Jarmusch was still in film school, Parker was starring in Jim’s first film "Permanent Vacation" and Klaus just appeared out of nowhere.

    Once upon a time on the Bowery

    Hilly Kristal, Bowery 1977
    When I used to show people this picture of owner Hilly Kristal, they would ask me “Why did you photograph that guy? He’s not a punk!” Now they know why. None of these pictures would have existed without Hilly Kristal.

    Once upon a time on the Bowery

    Dictators, Bowery 1976
    Handsome Dick Manitoba of the Dictators with his girlfriend Jody. I took this shot as a thank you for him returning the wallet I’d lost the night before at CBGB's. He doesn’t like that I tell people he returned it with everything in it.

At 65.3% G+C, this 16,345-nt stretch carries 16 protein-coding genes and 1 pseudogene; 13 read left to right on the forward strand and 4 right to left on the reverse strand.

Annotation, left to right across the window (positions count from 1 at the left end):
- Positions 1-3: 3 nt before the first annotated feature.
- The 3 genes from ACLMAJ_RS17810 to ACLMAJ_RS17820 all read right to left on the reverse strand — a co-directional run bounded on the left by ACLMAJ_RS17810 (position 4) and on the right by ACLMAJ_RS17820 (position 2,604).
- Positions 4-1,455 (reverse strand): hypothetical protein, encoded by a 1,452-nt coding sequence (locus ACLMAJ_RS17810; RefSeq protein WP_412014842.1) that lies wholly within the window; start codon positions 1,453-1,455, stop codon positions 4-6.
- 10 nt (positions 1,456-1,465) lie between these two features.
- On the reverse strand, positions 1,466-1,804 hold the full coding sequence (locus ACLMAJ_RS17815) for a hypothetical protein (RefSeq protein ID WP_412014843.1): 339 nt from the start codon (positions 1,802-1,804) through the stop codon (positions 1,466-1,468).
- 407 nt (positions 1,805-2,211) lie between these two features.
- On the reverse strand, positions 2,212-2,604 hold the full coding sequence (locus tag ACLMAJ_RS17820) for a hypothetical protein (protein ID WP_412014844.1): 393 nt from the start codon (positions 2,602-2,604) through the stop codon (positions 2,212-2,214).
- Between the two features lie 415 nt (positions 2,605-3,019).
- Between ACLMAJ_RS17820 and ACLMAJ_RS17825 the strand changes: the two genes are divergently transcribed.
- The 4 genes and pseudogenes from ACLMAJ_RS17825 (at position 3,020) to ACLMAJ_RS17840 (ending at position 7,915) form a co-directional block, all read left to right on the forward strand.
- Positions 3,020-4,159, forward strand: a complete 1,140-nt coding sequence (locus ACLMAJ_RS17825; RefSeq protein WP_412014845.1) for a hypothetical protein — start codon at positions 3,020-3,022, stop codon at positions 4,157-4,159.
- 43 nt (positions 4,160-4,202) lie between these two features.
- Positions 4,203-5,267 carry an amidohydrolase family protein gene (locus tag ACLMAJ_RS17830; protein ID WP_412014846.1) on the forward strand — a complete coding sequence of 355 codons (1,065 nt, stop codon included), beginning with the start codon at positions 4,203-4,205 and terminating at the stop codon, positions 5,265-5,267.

Once upon a time on the Bowery

    Alex Chilton, Bowery 1977
    We were on the median strip on the Bowery shooting what became a 45 single sleeve for Alex’s “Bangkok.” A drop of rain landed on the camera lens by accident. Definitely a lucky night!

    Once upon a time on the Bowery

    Bowery view, 1977
    The view from across the Bowery in the summer of 1977.

    Once upon a time on the Bowery

    Ramones, 1977 – never before printed
    I loved shooting The Ramones. They would play two sets a night, four nights a week at CBGB's, and I’d be there for all of them. This shot is notable for Johnny playing a Strat, rather than his usual Mosrite. Maybe he’d just broken a string. Love that hair.

    Once upon a time on the Bowery